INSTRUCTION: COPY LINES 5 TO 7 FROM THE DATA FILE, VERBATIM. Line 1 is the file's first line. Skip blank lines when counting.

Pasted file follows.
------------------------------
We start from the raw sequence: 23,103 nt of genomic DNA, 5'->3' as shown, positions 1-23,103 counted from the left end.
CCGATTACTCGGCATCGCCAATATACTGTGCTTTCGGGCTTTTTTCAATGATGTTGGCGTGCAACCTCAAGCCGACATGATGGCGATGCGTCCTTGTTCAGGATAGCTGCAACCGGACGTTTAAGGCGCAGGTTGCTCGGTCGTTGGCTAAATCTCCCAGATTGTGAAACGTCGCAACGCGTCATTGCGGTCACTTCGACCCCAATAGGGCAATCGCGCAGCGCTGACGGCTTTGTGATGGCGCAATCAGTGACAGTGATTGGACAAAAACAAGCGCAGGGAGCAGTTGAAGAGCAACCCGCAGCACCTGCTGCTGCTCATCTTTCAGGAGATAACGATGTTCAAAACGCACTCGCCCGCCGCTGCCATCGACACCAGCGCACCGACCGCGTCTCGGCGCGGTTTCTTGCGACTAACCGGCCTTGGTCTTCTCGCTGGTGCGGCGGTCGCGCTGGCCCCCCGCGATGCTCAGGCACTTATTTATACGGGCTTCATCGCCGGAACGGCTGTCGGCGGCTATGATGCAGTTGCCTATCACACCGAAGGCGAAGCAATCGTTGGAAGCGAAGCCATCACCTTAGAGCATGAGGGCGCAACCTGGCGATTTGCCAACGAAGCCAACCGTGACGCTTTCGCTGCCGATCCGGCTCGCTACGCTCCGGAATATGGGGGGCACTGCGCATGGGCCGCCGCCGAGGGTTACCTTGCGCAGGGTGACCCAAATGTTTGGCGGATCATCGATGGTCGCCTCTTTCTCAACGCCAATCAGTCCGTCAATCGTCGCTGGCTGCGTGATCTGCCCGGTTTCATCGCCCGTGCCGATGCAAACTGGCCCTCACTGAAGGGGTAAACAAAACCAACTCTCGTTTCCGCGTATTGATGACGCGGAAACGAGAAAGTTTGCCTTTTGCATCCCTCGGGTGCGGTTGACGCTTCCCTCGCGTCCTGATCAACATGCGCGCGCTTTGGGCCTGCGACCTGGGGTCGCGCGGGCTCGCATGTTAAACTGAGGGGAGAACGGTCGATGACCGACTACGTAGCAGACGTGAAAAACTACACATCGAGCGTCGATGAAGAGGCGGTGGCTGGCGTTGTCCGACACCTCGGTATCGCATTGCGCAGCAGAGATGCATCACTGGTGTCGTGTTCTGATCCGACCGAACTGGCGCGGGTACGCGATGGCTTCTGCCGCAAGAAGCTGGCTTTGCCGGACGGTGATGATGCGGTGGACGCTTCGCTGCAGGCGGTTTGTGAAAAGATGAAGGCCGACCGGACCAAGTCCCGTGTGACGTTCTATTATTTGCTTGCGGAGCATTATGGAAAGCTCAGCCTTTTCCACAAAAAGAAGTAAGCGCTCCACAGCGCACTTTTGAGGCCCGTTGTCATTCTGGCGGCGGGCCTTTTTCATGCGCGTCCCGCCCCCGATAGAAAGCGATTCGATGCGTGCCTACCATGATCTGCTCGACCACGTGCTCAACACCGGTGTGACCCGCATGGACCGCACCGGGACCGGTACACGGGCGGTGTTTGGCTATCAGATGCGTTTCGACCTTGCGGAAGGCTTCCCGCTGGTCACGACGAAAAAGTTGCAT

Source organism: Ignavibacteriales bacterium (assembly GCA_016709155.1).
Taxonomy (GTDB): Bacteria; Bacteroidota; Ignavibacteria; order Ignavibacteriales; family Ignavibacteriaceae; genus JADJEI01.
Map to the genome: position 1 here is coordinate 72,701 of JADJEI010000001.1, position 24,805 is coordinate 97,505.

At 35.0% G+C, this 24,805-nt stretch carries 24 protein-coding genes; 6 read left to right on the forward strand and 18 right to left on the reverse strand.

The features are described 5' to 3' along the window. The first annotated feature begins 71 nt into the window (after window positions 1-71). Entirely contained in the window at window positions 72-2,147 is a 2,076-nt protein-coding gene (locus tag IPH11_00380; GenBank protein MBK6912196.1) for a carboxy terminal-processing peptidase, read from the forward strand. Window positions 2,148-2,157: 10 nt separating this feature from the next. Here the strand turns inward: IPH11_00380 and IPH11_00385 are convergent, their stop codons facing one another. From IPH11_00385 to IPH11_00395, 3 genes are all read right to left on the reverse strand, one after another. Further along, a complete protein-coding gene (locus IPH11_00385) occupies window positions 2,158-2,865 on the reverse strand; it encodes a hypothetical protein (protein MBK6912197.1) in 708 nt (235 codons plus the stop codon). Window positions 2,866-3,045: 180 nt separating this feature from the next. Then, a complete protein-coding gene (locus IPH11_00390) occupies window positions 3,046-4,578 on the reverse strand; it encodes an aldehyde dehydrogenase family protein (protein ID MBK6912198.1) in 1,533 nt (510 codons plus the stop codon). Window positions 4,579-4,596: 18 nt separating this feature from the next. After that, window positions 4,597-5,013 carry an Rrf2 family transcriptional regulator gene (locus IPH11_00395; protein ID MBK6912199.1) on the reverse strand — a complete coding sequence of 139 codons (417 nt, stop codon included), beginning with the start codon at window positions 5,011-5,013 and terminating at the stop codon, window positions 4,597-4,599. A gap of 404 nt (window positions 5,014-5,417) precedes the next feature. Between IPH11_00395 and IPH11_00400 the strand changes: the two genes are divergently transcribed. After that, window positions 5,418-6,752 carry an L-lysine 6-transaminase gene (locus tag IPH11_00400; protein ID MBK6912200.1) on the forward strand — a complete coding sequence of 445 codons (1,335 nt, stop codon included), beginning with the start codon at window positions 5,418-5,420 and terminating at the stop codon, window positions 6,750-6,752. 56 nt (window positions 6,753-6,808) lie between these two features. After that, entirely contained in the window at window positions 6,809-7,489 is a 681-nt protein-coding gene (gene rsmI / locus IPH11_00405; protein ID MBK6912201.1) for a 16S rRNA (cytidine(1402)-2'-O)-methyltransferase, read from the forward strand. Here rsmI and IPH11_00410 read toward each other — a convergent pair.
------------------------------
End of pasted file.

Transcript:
Map to the genome: position 1 here is coordinate 72,701 of JADJEI010000001.1, position 24,805 is coordinate 97,505.

At 35.0% G+C, this 24,805-nt stretch carries 24 protein-coding genes; 6 read left to right on the forward strand and 18 right to left on the reverse strand.

The features are described 5' to 3' along the window. The first annotated feature begins 71 nt into the window (after window positions 1-71). Entirely contained in the window at window positions 72-2,147 is a 2,076-nt protein-coding gene (locus tag IPH11_00380; GenBank protein MBK6912196.1) for a carboxy terminal-processing peptidase, read from the forward strand. Window positions 2,148-2,157: 10 nt separating this feature from the next. Here the strand turns inward: IPH11_00380 and IPH11_00385 are convergent, their stop codons facing one another. From IPH11_00385 to IPH11_00395, 3 genes are all read right to left on the reverse strand, one after another. Further along, a complete protein-coding gene (locus IPH11_00385) occupies window positions 2,158-2,865 on the reverse strand; it encodes a hypothetical protein (protein MBK6912197.1) in 708 nt (235 codons plus the stop codon). Window positions 2,866-3,045: 180 nt separating this feature from the next. Then, a complete protein-coding gene (locus IPH11_00390) occupies window positions 3,046-4,578 on the reverse strand; it encodes an aldehyde dehydrogenase family protein (protein ID MBK6912198.1) in 1,533 nt (510 codons plus the stop codon). Window positions 4,579-4,596: 18 nt separating this feature from the next. After that, window positions 4,597-5,013 carry an Rrf2 family transcriptional regulator gene (locus IPH11_00395; protein ID MBK6912199.1) on the reverse strand — a complete coding sequence of 139 codons (417 nt, stop codon included), beginning with the start codon at window positions 5,011-5,013 and terminating at the stop codon, window positions 4,597-4,599. A gap of 404 nt (window positions 5,014-5,417) precedes the next feature. Between IPH11_00395 and IPH11_00400 the strand changes: the two genes are divergently transcribed. After that, window positions 5,418-6,752 carry an L-lysine 6-transaminase gene (locus tag IPH11_00400; protein ID MBK6912200.1) on the forward strand — a complete coding sequence of 445 codons (1,335 nt, stop codon included), beginning with the start codon at window positions 5,418-5,420 and terminating at the stop codon, window positions 6,750-6,752. 56 nt (window positions 6,753-6,808) lie between these two features. After that, entirely contained in the window at window positions 6,809-7,489 is a 681-nt protein-coding gene (gene rsmI / locus IPH11_00405; protein ID MBK6912201.1) for a 16S rRNA (cytidine(1402)-2'-O)-methyltransferase, read from the forward strand. Here rsmI and IPH11_00410 read toward each other — a convergent pair.